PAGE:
Sales consist of the gross return on the sale of commercial goods, less cash and trade discount allowed and returns from customers.
1. Discount allowed
It is important from a management point of view to distinguish between Cash Discount and Trade Discount as well as their departmental division. The two concepts have already been discussed in section 5.1 (1) & (2). These types of discounts therefore have a direct influence on the gross profit of a commercial enterprise.
There are different types of discount which may be granted in practice.
1.1 Cash discount
This includes the total discount allowed on all cash transactions. Departmental analysis of the discount is advised in order to determine the extent before deducting it from the gross sales.
1.2 Trade discount
This includes the total discount allowed on all trade transactions. Departmental analysis is advised to determine the extent of the trade discount before deducting it from the gross sales.
1.3 Settlement discount allowed
Since this discount is allowed only once a transaction is being settled it is not part of the gross profit calculation, but is regarded as a financing cost item. The discount therefore does not influence the gross profit of an enterprise.
a. Returns from customers
This includes the total returns from customers. A departmental analysis is advised in order to determine its extent before deducting it from the gross sales. A deviation from the normal ratio to total sales could be an indication of ineffectiveness within a specific section. This is also known as Sales returns in certain business sectors.
Returns such as these result in the fact that the sales must be decreased even further since the goods are back in stock, in other words they are included in the Closing stock at the end of an accounting period.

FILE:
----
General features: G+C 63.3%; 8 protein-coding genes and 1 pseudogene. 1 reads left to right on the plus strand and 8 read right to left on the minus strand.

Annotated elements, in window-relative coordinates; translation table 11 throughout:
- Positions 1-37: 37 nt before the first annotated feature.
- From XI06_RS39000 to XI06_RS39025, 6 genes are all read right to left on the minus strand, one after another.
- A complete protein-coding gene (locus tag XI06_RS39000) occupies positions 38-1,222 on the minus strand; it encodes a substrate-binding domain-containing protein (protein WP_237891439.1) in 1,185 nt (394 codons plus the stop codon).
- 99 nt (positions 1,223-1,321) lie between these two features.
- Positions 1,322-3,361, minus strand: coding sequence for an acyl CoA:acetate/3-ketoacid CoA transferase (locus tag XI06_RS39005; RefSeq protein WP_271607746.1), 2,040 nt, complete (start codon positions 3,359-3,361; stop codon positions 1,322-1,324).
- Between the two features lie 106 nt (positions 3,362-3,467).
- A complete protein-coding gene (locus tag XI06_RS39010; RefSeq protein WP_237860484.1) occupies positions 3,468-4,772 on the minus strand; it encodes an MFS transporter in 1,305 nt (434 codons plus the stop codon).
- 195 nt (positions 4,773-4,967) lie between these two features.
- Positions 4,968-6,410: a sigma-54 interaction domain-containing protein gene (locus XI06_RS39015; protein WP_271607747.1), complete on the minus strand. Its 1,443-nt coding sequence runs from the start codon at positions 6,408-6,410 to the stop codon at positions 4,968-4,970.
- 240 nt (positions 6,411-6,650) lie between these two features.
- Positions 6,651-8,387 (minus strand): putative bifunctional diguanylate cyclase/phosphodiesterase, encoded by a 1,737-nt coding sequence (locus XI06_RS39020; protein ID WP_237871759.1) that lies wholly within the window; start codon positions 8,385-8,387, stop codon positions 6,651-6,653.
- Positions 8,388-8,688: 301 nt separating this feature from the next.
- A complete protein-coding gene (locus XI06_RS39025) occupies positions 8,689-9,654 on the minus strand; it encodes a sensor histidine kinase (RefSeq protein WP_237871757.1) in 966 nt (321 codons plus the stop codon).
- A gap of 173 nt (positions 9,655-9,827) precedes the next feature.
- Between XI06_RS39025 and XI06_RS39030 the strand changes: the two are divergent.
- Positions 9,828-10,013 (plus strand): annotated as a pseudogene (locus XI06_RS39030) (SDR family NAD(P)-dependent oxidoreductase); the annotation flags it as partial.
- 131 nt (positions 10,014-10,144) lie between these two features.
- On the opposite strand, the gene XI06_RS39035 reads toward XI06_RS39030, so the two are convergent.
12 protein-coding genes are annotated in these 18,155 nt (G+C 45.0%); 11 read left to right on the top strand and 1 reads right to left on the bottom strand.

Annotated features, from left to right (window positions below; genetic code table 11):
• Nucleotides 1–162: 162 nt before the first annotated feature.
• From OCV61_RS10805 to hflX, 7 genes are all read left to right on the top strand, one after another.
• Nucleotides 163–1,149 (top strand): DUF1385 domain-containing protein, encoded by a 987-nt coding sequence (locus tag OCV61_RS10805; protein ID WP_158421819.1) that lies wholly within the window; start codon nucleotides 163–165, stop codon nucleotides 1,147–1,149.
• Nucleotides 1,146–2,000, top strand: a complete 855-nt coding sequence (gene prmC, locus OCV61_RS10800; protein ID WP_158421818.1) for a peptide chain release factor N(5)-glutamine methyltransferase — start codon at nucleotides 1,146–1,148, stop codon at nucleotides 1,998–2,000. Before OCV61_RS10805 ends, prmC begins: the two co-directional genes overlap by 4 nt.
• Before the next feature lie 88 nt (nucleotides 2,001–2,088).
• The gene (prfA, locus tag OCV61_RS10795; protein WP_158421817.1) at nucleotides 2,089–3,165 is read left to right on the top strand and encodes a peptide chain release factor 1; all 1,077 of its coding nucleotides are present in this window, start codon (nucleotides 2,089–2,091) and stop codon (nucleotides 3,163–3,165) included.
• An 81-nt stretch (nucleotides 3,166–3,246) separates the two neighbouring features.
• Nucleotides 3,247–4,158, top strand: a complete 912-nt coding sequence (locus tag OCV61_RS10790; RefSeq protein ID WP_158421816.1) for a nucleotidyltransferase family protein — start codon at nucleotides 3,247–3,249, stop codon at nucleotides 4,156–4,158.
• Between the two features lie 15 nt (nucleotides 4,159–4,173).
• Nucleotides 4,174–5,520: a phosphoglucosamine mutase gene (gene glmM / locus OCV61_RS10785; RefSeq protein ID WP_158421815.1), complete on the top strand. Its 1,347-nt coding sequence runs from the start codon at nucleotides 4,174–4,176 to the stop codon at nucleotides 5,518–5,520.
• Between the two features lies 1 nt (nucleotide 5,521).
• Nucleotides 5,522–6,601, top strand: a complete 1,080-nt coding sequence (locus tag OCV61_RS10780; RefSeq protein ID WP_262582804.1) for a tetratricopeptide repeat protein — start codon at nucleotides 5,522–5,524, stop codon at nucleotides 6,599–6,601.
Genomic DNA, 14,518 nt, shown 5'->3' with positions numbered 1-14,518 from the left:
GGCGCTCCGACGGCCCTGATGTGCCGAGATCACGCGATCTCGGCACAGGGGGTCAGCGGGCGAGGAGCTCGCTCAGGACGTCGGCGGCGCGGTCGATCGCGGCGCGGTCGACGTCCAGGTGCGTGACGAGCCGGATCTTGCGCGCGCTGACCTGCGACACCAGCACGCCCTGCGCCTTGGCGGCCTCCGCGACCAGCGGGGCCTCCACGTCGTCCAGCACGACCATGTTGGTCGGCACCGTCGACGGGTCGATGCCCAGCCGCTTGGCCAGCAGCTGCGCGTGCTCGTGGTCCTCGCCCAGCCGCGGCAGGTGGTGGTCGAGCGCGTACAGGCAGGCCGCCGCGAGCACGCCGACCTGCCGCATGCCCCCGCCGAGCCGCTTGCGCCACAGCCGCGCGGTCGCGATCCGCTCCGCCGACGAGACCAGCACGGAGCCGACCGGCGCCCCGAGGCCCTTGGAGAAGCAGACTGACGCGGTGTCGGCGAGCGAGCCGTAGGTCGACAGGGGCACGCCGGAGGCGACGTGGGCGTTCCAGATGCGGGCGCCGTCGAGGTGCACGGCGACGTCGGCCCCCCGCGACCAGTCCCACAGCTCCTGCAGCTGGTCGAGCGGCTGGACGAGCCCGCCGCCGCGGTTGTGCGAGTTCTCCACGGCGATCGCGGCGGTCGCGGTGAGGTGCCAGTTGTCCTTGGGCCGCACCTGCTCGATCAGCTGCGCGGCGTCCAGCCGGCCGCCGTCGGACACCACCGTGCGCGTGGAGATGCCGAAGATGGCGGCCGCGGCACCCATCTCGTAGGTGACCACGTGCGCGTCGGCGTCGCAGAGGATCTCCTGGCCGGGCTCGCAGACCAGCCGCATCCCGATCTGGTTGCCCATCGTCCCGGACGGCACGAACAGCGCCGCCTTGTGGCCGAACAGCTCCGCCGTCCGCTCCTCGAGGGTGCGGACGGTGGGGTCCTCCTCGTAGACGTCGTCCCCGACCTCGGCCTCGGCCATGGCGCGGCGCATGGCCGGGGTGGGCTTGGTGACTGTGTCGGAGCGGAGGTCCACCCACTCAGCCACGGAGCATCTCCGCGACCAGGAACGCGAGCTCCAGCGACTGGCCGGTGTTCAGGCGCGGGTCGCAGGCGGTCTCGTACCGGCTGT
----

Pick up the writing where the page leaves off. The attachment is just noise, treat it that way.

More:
b. Net sales (turnover)
Sales consists of cash and credit sales, therefore the gross return of the sale of a commercial enterprise less returns from customers and trade and cash discounts allowed. This is known as Net sales or Turnover.
Purchases consist of the gross purchases of merchandise less cash and trade discount received and returns to suppliers.
a. Discount received
This type of discount has a direct influence on net purchases, the cost of stock purchased, the cost of sales and the gross profit of a commercial enterprise.
Settlement discount received is excluded from the latter since the discount is claimed only once the settlement of a transaction or account takes place. It therefore does not form part of the gross profit calculation and is considered to be a finance income item. The discount therefore does not influence an enterprise’s gross profit.
b. Returns to suppliers
This includes the total returns to suppliers. A departmental analysis of this is advised in order to determine its extent before deducting it from the gross purchases. A deviation from the normal ratio to total purchases could indicate ineffectiveness within a specific division.
Such returns result in purchases having to be decreased even more since the goods are out of stock and have not been received. As a result of the returns, the total cost price for a particular consignment or the cost of sales is influenced.
c. Net purchases
Purchases consist of cash and credit purchases, total gross purchases less returns to suppliers and trade and cash discounts received. This is known as Net purchases.